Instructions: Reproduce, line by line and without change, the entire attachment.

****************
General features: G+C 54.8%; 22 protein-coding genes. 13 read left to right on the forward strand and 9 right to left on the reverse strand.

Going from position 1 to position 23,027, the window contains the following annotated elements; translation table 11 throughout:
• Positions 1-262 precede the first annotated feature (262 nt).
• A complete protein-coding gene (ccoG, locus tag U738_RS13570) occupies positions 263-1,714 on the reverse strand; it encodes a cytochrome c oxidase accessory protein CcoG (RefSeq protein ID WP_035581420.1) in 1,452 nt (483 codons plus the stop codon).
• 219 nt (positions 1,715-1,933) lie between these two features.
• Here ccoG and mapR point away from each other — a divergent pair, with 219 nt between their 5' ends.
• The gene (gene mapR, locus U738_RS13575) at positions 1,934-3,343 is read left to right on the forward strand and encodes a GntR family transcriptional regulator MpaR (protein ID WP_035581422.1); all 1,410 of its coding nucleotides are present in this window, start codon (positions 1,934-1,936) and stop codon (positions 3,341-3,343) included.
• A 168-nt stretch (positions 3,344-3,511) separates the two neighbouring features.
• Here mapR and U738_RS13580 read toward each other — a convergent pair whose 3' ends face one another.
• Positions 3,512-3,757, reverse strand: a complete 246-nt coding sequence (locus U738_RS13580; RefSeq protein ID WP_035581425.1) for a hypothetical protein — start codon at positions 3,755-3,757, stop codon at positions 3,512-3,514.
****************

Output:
General features: G+C 54.8%; 22 protein-coding genes. 13 read left to right on the forward strand and 9 right to left on the reverse strand.

Going from position 1 to position 23,027, the window contains the following annotated elements; translation table 11 throughout:
• Positions 1-262 precede the first annotated feature (262 nt).
• A complete protein-coding gene (ccoG, locus tag U738_RS13570) occupies positions 263-1,714 on the reverse strand; it encodes a cytochrome c oxidase accessory protein CcoG (RefSeq protein ID WP_035581420.1) in 1,452 nt (483 codons plus the stop codon).
• 219 nt (positions 1,715-1,933) lie between these two features.
• Here ccoG and mapR point away from each other — a divergent pair, with 219 nt between their 5' ends.
• The gene (gene mapR, locus U738_RS13575) at positions 1,934-3,343 is read left to right on the forward strand and encodes a GntR family transcriptional regulator MpaR (protein ID WP_035581422.1); all 1,410 of its coding nucleotides are present in this window, start codon (positions 1,934-1,936) and stop codon (positions 3,341-3,343) included.
• A 168-nt stretch (positions 3,344-3,511) separates the two neighbouring features.
• Here mapR and U738_RS13580 read toward each other — a convergent pair whose 3' ends face one another.
• Positions 3,512-3,757, reverse strand: a complete 246-nt coding sequence (locus U738_RS13580; RefSeq protein ID WP_035581425.1) for a hypothetical protein — start codon at positions 3,755-3,757, stop codon at positions 3,512-3,514.